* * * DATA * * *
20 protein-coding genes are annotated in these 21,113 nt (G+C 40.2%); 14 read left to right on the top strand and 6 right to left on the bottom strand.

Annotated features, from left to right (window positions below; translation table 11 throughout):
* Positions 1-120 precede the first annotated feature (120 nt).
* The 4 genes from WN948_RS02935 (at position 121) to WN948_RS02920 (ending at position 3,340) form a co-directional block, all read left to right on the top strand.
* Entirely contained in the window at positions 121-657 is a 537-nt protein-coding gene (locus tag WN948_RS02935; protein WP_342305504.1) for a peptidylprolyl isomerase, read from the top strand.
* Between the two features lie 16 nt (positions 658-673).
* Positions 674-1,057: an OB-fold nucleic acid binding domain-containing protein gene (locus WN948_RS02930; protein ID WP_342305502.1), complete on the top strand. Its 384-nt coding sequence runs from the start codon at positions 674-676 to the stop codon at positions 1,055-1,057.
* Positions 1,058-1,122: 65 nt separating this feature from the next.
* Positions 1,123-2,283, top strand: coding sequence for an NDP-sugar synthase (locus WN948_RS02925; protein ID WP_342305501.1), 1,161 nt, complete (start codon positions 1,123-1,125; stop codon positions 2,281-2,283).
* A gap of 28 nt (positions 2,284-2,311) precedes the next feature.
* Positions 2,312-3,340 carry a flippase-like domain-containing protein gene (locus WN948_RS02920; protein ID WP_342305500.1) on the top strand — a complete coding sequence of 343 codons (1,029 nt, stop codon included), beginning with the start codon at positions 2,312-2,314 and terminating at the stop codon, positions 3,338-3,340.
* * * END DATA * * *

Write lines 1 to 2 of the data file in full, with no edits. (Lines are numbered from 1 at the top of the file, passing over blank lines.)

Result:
20 protein-coding genes are annotated in these 21,113 nt (G+C 40.2%); 14 read left to right on the top strand and 6 right to left on the bottom strand.

Annotated features, from left to right (window positions below; translation table 11 throughout):